Ball bearings, however, use miniature balls with small contact points for rolling ease. Ball bearings are typically sealed, which is great for keeping contamination out, but they often cannot be serviced.
How Long Do Wheel Bearings Last?
The lifespan of your wheel bearings will depend on the manufacturer, the day-to-day operating conditions, and driving loads, but they are generally expected to last at least 75,000-100,000 miles.
Symptoms of a Bad Wheel Bearing
The good thing about a wheel bearing is you’ll know when it goes bad, thanks to a few obvious symptoms. These are the tell-tale signs you need to inspect yours:
The most common symptom of bad wheel bearings is the weird noise they produce when something is off. You might hear humming, whirring, rumbling, grinding, or clicking, depending on how the wheel bearing is failing.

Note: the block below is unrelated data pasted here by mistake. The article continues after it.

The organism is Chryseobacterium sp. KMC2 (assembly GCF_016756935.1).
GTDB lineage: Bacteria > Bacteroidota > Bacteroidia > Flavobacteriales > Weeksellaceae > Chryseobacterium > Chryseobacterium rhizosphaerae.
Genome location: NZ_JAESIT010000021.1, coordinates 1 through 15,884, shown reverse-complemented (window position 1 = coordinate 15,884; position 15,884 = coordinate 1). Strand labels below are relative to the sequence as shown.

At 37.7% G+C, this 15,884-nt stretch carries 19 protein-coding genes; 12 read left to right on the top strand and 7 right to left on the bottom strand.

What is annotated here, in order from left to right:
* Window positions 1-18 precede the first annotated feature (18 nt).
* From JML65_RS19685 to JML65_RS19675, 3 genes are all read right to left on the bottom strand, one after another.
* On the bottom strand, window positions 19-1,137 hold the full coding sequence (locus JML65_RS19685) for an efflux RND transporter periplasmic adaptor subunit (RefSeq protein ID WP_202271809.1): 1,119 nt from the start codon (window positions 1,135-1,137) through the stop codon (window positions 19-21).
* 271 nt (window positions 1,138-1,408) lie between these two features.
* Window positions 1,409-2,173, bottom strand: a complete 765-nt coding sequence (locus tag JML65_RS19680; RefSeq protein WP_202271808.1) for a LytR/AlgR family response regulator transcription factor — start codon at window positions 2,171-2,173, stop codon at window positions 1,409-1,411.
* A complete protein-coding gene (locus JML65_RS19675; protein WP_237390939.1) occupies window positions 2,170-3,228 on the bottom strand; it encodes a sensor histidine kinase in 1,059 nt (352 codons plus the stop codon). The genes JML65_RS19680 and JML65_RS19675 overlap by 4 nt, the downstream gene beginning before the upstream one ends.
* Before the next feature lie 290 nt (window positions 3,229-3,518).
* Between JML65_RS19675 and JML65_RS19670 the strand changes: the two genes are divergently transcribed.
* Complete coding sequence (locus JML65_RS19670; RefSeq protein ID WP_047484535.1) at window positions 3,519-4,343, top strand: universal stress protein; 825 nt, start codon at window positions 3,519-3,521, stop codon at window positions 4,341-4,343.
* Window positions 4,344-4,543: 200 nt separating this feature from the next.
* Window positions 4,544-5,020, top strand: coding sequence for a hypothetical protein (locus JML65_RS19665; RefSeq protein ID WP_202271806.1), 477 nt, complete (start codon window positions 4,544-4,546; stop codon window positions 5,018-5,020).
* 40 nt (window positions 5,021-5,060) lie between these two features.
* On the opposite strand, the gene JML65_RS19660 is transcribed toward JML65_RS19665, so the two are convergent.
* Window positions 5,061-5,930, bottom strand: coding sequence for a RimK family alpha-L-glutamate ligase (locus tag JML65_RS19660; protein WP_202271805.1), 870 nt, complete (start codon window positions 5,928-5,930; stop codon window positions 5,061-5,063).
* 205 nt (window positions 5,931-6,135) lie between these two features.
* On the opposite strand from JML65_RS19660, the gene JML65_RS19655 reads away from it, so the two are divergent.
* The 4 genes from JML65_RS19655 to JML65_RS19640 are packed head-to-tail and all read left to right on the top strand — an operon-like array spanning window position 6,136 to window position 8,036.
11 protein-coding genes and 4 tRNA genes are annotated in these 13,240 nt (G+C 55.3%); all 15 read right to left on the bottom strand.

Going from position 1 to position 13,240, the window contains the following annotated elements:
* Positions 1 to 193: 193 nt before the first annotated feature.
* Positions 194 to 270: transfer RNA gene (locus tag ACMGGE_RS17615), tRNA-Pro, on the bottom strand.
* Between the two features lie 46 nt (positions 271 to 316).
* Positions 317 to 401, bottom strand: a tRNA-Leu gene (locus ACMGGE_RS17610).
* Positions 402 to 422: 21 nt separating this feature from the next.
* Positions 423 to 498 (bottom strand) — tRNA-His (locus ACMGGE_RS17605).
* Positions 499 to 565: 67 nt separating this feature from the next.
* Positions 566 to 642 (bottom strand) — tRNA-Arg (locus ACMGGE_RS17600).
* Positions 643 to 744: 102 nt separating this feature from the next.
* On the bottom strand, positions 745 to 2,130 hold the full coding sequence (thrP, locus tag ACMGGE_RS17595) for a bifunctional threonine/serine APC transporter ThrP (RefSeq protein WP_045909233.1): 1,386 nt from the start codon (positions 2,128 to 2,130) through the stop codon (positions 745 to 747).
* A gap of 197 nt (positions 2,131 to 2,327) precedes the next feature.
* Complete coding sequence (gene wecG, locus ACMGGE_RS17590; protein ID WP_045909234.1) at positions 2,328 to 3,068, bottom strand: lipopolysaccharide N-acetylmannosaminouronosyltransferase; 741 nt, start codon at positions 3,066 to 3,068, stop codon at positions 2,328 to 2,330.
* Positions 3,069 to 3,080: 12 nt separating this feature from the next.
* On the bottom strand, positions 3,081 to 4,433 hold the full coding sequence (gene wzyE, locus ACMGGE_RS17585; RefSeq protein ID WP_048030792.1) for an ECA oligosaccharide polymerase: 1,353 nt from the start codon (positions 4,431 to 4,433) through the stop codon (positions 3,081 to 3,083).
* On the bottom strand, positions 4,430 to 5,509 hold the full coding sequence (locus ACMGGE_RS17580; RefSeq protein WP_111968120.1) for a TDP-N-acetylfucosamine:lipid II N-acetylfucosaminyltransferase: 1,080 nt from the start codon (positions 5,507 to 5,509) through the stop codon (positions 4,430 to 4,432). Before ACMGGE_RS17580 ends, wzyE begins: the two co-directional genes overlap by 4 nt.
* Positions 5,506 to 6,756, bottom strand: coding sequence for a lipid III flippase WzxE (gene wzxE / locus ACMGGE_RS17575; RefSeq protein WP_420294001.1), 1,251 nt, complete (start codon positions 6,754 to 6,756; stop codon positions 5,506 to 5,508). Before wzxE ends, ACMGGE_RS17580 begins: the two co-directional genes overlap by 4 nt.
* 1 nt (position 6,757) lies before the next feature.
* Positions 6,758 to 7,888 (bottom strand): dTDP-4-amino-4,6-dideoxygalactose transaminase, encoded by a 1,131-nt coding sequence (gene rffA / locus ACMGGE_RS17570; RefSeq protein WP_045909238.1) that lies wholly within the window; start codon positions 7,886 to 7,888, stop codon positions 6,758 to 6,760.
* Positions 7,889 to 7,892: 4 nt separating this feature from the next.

Uneven Tire Wear
As the ball bearings wear down, they will start to loosen up within their housings and/or lose some of their effectiveness. Because of this, the tires could wear down unevenly.
Loose Steering Feel
No, the steering wheel itself won’t feel loose, but the steering feel might. If a bearing goes bad, it might create a bit of play within the wheel assembly. If this occurs, your steering might feel more vague than normal.
If a wheel bearing seal is broken and the insides become contaminated with hard particles, or it has simply worn down over time, it could cause a rougher-than-usual ride and vibrations.
Most modern wheel bearings are sealed and for good reason. If any dirt, debris, or other contamination gets into the bearings, it could reduce lubrication and increase friction. If it gets too hot, or there’s too much debris in the bearings, they could start to lock up or grind. If the bearings lock up, the wheel could lock up.
Traction Control or ABS Malfunctioning